One. Digital rectal thermometer
Under the age of three months, the only way to accurately measure a baby’s temperature is rectally. Because the fever protocols in infants are all based upon rectal temperatures, having a digital rectal thermometer in your nursery is essential.
Two. Electric breast pump
Pumping is a great way to relieve soreness from engorgement, especially if a newborn baby is taking a long nap. If a mother’s nipples are damaged, and she needs to take a break from nursing, pumping can be used to maintain her milk supply. It’s also a great way to build up a supply of stored breast milk that can be used in the future. An electric breast pump is a must-have for any new mother planning to provide breast milk to her baby. Most insurance plans will cover the cost of an electric breast pump.
Three. Triple Paste diaper cream
Because stool is a skin irritant and babies are always pooping, diaper rash can develop quickly and be hard to eradicate. In my opinion, Triple Paste, a combination of zinc oxide and corn starch, is the best over-the-counter remedy for both preventing and treating diaper rash. Every time you change your baby’s diaper, apply a thin layer of triple paste to the whole diaper area. Providing good barrier protection is the key to dealing with diaper rash in babies.
Four. Aquaphor ointment
Because babies are constantly drooling, a rash frequently develops in the neck folds under the chin. In this location, Aquaphor provides excellent barrier protection.
Five. Benadryl (diphenhydramine)
Benadryl is helpful for treating allergic reactions, but it takes much longer to work than epinephrine. Consequently, Benadryl is NOT a first-line treatment for anaphylaxis. If a child is having a life-threatening allergic reaction, parents should immediately call 911.
For simple hives and itching, children usually respond quickly to treatment with Benadryl. Please note that Benadryl is quite sedating and wears off in about six hours.
To calculate the correct dose of Benadryl in mL, simply multiply your child’s weight in pounds X .18. The maximum dose is 20 mL (50 mg). In the correct dose, Benadryl can be safely given to children of any age.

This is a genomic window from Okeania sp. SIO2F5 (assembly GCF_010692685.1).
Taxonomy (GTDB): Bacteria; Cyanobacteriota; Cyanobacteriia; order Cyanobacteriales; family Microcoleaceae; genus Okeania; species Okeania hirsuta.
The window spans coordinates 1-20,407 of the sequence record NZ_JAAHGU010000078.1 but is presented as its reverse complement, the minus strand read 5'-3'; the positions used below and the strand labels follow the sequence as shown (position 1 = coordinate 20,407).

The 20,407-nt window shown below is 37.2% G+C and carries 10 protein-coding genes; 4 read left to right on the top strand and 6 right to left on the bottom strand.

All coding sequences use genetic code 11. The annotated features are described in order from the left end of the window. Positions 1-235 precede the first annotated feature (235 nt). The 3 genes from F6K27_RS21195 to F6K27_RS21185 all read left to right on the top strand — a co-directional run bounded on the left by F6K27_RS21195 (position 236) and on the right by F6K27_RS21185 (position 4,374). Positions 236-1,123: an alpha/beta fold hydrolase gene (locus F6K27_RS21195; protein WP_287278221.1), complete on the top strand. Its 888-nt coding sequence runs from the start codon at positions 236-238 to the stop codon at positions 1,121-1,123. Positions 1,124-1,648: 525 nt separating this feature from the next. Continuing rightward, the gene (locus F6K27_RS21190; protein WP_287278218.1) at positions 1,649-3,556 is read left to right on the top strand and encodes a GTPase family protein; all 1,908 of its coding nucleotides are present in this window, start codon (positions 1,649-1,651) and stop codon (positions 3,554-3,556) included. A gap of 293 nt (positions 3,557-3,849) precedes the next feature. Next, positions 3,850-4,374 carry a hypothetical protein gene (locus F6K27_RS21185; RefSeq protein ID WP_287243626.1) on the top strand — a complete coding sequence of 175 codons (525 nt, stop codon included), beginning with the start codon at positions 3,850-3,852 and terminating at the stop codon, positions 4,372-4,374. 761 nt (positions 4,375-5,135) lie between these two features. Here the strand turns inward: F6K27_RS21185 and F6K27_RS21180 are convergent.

Vomiting and diarrhea occur frequently in all age groups, so it’s a good idea to keep your bathroom cabinet stocked with probiotics. Probiotics contain good bacteria like Acidophilus and Lactobacillus, which help keep the gut healthy. Data from studies on probiotics are moderately strong. They suggest that probiotics can shorten the course of gastroenteritis; they also help to prevent antibiotic-associated diarrhea and overgrowth of bad bacteria, like clostridium difficile. At this point in time, probiotics have not been shown to consistently help with eczema.
Which brand of probiotics work best?
- For cases of gastroenteritis, multiple studies have shown that probiotics containing Lactobacillus bacteria can be helpful.
- For colicky infants, studies have shown that probiotics with Lactobacillus reuteri can lessen the duration of crying.
When selecting probiotics for children from the pharmacy, keep the following points in mind:
- No studies have demonstrated harm in children from administering probiotics.
- An exact dose based on age or weight has not been firmly established (see dosing guidelines below).
- The daily dosage of probiotics should be listed on the box as CFU’s, or colony-forming units. If the box lists a dose in milligrams (mg), don’t buy it. Typical adult doses range from 10-50 billion CFUs/capsule, and most pediatric brands are in the range of 2-5 billion CFUs/tablet or packet.
For small children, keep powder packets of Culturelle (which contains Lactobacillus rhamnosus) or a similar generic brand handy. For babies under six months of age who have symptoms of gastroenteritis, administer ½ packet in a bottle or pureed food once daily. For babies 6 – 11 months old, give about ¾ packet, and for those 12 months and older give one packet daily. School-aged children can take 1-2 chewable tablets (with 5 billion CFUs) or 1-2 packets daily as needed. If you want to learn more about probiotics, antibiotics, and the human microbiome, a truly fascinating subject, check out a new book by Jack Gilbert and Rob Knight called, Dirt is Good: The Advantage of Germs for Your Child’s Developing Immune System.
Using SPF 15 or higher sunscreen on a regular basis markedly decreases the risk of developing skin cancer later in life. For this reason, every bathroom cabinet should be stocked with sunblock. Sunblock can safely be applied to children of all ages, even newborns. For children under the age of six months, the AAP recommends avoiding direct sunlight exposure. Keep in the mind that staying out of the sun (especially during peak hours, 10 am – 4 pm) and wearing protective clothing when the sun can’t be avoided are the best ways to avoid excess exposure and skin cancer down the road.